I took each piece of news as it came. I heard about it, I read about it, I saw images of it, I have tangible reminders of it. But I never processed it with the Lord because I never considered it mine. Sure, I uttered a plea for mercy, “Oh, God,” each time I learned of an event, but I never said, “Lord, this hurts my heart.” I didn’t sit with God and let Him minister to me.

So these pains piled up in my soul. I drove to a ministry this morning where I knew it was highly likely I would face more deadly news. Driving under overpasses and imagining what that boy who jumped must’ve been feeling before he leapt, God connected some dots for me.

I wasn’t even particularly thinking about Him as I drove until my heart got so heavy a sentence fell out of my mouth: “I can’t handle this!” The weight of the emotions inside had become too much. And the Lord responded in turn, “You’re not meant to. I will handle this.”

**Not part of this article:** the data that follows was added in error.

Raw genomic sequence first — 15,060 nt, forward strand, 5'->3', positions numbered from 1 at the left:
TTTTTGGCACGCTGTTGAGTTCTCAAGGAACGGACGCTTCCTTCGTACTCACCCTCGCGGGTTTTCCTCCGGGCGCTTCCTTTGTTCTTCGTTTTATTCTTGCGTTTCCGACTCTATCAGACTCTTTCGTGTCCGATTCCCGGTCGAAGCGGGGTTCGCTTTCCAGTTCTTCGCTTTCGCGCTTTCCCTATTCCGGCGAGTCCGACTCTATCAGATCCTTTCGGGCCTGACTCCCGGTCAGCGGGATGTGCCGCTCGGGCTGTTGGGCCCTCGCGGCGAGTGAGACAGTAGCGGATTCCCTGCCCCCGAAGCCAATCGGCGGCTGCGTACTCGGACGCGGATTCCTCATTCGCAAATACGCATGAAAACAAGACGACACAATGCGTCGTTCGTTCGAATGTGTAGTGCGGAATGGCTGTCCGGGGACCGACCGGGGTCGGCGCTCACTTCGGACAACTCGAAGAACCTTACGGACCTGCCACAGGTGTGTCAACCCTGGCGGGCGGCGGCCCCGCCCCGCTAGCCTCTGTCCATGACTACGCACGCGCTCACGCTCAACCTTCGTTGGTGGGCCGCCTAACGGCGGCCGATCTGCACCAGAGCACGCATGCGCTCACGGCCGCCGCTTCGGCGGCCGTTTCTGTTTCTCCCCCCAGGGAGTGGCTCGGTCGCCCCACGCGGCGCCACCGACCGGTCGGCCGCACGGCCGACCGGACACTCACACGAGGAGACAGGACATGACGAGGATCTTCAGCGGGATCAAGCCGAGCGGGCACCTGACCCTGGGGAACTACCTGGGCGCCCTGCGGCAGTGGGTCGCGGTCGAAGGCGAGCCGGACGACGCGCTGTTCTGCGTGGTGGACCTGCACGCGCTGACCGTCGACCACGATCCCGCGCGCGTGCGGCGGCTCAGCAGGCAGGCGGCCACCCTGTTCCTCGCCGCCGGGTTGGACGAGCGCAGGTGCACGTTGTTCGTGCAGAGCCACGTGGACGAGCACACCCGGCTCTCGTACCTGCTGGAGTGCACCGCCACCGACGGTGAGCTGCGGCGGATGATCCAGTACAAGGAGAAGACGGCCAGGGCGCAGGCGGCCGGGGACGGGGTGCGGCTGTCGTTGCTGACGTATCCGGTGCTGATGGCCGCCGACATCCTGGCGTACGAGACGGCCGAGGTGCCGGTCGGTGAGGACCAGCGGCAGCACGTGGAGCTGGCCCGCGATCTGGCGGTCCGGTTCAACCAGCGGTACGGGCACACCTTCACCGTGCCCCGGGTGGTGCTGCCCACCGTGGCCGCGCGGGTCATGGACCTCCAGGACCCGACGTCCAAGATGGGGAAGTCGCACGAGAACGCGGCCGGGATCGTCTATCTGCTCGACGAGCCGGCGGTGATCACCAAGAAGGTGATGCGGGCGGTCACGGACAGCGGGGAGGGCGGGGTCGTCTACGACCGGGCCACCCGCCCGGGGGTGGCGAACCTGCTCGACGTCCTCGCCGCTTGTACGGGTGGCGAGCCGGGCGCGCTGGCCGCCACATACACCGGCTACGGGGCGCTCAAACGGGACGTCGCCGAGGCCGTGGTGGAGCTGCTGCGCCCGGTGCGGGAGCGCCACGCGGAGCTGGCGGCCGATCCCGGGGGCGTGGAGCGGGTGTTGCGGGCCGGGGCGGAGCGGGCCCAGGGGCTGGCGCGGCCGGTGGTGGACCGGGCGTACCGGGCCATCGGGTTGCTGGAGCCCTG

I marveled. Then I tried to decipher what, exactly, He meant. I had meant that I couldn’t handle the hurt in my heart anymore. And He knew what I had meant. So logic tells me what He meant in His response was I am not meant to handle all these emotions that are too big for me; He is supposed to handle them for me.

After giving me time to come to that conclusion, He continued, “Just bring me your heart.”

Ah. That’s all I’m supposed to do during heavy times. And I’ve known God long enough to know His solution would work. If I brought Him my battered heart, He’d tend to it.

To be honest with you, I didn’t have time to let the Lord stitch up my heart at that moment. I was walking into a war zone where Satan tries to do some of his best work by convincing women who have made mistakes that they are unlovable and that having an abortion will somehow solve their problems.